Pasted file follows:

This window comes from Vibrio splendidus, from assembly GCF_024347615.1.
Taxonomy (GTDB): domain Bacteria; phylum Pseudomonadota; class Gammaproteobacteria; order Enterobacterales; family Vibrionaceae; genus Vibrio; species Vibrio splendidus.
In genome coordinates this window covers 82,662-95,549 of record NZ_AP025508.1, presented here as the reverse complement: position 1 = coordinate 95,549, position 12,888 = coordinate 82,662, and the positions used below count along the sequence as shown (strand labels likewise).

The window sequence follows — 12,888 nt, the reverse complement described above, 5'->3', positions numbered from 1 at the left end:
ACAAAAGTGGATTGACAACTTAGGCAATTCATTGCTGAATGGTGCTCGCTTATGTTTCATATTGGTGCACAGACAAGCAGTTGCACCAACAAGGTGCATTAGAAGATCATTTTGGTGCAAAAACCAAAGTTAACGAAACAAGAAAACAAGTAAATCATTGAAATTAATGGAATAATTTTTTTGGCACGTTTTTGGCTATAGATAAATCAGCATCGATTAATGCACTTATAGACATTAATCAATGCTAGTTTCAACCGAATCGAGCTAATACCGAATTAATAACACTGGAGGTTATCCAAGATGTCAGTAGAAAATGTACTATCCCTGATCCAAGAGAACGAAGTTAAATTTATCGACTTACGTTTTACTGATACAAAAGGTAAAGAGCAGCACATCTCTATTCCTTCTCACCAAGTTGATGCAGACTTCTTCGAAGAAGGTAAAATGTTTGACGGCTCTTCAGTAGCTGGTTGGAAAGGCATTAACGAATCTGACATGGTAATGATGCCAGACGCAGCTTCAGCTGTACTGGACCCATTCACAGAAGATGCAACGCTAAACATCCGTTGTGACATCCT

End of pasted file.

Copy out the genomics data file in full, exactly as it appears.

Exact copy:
This window comes from Vibrio splendidus, from assembly GCF_024347615.1.
Taxonomy (GTDB): domain Bacteria; phylum Pseudomonadota; class Gammaproteobacteria; order Enterobacterales; family Vibrionaceae; genus Vibrio; species Vibrio splendidus.
In genome coordinates this window covers 82,662-95,549 of record NZ_AP025508.1, presented here as the reverse complement: position 1 = coordinate 95,549, position 12,888 = coordinate 82,662, and the positions used below count along the sequence as shown (strand labels likewise).

The window sequence follows — 12,888 nt, the reverse complement described above, 5'->3', positions numbered from 1 at the left end:
ACAAAAGTGGATTGACAACTTAGGCAATTCATTGCTGAATGGTGCTCGCTTATGTTTCATATTGGTGCACAGACAAGCAGTTGCACCAACAAGGTGCATTAGAAGATCATTTTGGTGCAAAAACCAAAGTTAACGAAACAAGAAAACAAGTAAATCATTGAAATTAATGGAATAATTTTTTTGGCACGTTTTTGGCTATAGATAAATCAGCATCGATTAATGCACTTATAGACATTAATCAATGCTAGTTTCAACCGAATCGAGCTAATACCGAATTAATAACACTGGAGGTTATCCAAGATGTCAGTAGAAAATGTACTATCCCTGATCCAAGAGAACGAAGTTAAATTTATCGACTTACGTTTTACTGATACAAAAGGTAAAGAGCAGCACATCTCTATTCCTTCTCACCAAGTTGATGCAGACTTCTTCGAAGAAGGTAAAATGTTTGACGGCTCTTCAGTAGCTGGTTGGAAAGGCATTAACGAATCTGACATGGTAATGATGCCAGACGCAGCTTCAGCTGTACTGGACCCATTCACAGAAGATGCAACGCTAAACATCCGTTGTGACATCCT